Psychotic Disorder

A brain signal for psychosis risk

Only one third of individuals identified as being at clinical high risk for psychosis actually convert to a psychotic disorder within a 3 year follow-up period. This risk assessment is based on the presence of sub-threshold ...

Mar 13, 2014
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Schizophrenia linked to social inequality

Higher rates of schizophrenia in urban areas can be attributed to increased deprivation, increased population density and an increase in inequality within a neighbourhood, new research reveals. The research, led by the University ...

Dec 14, 2012
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Psychosis (from the Greek ψυχή "psyche", for mind/soul, and -ωσις "-osis", for abnormal condition) means abnormal condition of the mind, and is a generic psychiatric term for a mental state often described as involving a "loss of contact with reality". People suffering from psychosis are described as psychotic. Psychosis is given to the more severe forms of psychiatric disorder, during which hallucinations and delusions and impaired insight may occur. Some professionals say that the term psychosis is not sufficient as some illnesses grouped under the term "psychosis" have nothing in common (Gelder, Mayou & Geddes 2005).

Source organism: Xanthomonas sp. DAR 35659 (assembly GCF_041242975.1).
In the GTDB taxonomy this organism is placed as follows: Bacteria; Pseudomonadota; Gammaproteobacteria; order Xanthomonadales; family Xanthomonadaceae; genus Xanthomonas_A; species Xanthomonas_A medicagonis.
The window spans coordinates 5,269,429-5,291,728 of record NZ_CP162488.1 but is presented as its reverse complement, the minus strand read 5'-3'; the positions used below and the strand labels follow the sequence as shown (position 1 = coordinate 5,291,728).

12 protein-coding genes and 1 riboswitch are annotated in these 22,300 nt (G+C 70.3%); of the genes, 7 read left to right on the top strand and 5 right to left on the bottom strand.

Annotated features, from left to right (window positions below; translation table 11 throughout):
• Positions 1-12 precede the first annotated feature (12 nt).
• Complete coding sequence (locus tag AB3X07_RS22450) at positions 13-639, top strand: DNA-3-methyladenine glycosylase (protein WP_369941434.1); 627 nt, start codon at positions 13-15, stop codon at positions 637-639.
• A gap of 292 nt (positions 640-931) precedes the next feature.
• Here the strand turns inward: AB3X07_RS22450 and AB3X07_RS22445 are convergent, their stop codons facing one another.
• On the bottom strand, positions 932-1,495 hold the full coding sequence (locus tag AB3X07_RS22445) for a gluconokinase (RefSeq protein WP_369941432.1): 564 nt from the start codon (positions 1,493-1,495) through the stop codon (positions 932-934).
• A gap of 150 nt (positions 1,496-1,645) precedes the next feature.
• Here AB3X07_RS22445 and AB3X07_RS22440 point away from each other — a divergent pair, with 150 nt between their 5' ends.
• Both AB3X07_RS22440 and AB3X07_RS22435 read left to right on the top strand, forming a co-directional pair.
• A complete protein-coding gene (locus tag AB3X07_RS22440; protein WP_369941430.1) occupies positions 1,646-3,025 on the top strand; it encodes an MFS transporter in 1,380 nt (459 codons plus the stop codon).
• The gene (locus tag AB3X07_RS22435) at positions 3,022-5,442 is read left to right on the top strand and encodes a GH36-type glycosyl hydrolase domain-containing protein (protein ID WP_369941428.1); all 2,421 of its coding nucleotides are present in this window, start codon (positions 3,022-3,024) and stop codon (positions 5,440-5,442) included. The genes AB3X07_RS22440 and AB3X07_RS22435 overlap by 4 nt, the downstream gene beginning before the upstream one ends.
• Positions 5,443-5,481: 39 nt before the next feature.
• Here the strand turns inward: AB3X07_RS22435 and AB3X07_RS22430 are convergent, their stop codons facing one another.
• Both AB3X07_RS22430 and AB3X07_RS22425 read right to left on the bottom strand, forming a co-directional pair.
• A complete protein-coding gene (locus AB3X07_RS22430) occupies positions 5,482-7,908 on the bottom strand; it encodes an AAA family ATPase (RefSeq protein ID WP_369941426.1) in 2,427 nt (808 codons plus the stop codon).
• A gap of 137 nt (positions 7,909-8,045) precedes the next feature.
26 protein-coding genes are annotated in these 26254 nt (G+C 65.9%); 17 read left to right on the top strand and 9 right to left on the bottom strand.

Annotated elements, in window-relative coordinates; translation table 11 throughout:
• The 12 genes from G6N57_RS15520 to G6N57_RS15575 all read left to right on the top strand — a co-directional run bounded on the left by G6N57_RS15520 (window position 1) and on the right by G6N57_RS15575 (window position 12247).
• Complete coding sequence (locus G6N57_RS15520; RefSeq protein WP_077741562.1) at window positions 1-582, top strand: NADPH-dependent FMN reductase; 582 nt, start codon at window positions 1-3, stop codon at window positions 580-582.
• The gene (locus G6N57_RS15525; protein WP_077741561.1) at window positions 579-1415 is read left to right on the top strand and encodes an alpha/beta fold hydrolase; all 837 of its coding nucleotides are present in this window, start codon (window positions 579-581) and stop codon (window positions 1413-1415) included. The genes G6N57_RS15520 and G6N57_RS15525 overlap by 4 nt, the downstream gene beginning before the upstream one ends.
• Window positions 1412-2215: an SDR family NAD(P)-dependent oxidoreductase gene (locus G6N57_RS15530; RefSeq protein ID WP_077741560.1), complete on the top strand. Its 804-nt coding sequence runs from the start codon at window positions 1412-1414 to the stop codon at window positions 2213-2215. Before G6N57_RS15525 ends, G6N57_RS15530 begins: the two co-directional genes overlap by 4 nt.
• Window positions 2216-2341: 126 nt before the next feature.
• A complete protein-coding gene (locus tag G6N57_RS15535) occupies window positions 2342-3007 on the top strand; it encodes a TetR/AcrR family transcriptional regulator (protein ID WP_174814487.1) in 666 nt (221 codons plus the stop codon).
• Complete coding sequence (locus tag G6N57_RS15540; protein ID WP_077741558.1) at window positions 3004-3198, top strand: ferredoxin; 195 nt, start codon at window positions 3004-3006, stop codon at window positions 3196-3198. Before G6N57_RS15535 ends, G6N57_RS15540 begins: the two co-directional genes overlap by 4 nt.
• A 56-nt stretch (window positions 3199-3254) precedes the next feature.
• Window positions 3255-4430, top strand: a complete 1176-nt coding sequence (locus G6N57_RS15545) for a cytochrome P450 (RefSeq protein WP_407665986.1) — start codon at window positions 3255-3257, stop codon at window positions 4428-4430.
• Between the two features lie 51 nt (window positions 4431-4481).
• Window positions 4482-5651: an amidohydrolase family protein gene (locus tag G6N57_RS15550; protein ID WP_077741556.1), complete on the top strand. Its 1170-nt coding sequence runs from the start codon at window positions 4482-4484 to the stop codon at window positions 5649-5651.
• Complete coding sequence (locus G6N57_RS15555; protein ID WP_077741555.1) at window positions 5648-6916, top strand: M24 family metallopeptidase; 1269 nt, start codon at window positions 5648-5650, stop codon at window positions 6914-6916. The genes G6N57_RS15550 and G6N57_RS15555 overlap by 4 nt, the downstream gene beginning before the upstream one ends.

The terms psychosis and psychotic are very broad and can mean anything from relatively normal aberrant experiences through to the florid and catatonic expressions of schizophrenia and bipolar type 1 disorder Despite this, psychosis is a term generally given to noticeable deficits in normal behavior (known as deficit or negative signs) or more commonly to the florid experiences of hallucinations or delusional beliefs. People experiencing psychosis may exhibit personality changes and thought disorder. Depending on its severity, this may be accompanied by unusual or bizarre behavior, as well as difficulty with social interaction and impairment in carrying out daily life activities. It is also important to note that psychosis usually refers to negative expressions, that is paranoia, stereotypy etc. rather than ecstatic experience such as religious ecstasy, though with such a broad term, there are no hard and fast rules.

A wide variety of central nervous system diseases, from both external poisons and internal physiologic illness, can produce symptoms of psychosis.

This text uses material from Wikipedia licensed under CC BY-SA

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